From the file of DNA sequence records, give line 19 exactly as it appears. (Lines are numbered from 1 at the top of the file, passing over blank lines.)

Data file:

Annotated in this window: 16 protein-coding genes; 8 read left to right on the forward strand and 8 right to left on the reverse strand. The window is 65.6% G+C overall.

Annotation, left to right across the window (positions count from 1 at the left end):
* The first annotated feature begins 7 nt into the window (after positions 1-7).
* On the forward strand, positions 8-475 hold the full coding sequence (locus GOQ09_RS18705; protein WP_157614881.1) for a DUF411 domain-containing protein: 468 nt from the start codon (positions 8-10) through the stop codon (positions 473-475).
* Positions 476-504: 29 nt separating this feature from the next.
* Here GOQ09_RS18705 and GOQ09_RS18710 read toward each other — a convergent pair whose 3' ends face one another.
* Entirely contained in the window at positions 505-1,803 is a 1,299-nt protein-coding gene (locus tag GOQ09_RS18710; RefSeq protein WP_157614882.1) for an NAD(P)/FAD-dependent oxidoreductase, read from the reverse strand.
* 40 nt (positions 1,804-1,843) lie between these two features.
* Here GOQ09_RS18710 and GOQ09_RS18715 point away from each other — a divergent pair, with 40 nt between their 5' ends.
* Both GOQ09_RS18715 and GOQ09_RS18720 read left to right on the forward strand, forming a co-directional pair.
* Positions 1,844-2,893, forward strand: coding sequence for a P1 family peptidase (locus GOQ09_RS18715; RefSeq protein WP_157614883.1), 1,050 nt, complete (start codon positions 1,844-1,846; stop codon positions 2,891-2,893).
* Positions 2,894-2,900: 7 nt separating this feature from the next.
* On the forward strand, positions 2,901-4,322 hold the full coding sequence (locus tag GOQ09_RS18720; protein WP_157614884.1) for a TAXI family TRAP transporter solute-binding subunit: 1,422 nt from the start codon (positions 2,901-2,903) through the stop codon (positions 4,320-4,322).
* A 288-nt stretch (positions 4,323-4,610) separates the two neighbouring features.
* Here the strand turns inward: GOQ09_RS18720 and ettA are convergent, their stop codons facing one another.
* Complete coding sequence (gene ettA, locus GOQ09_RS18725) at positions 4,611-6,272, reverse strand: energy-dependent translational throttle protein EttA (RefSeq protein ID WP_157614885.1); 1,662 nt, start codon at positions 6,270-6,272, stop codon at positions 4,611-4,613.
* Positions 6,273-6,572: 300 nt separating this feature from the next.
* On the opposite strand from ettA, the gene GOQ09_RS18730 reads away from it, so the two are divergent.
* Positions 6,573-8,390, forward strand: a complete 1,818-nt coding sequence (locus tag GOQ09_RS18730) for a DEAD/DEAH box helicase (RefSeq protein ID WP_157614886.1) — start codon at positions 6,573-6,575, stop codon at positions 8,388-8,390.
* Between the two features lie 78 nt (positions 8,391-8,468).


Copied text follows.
* Positions 6,573-8,390, forward strand: a complete 1,818-nt coding sequence (locus tag GOQ09_RS18730) for a DEAD/DEAH box helicase (RefSeq protein ID WP_157614886.1) — start codon at positions 6,573-6,575, stop codon at positions 8,388-8,390.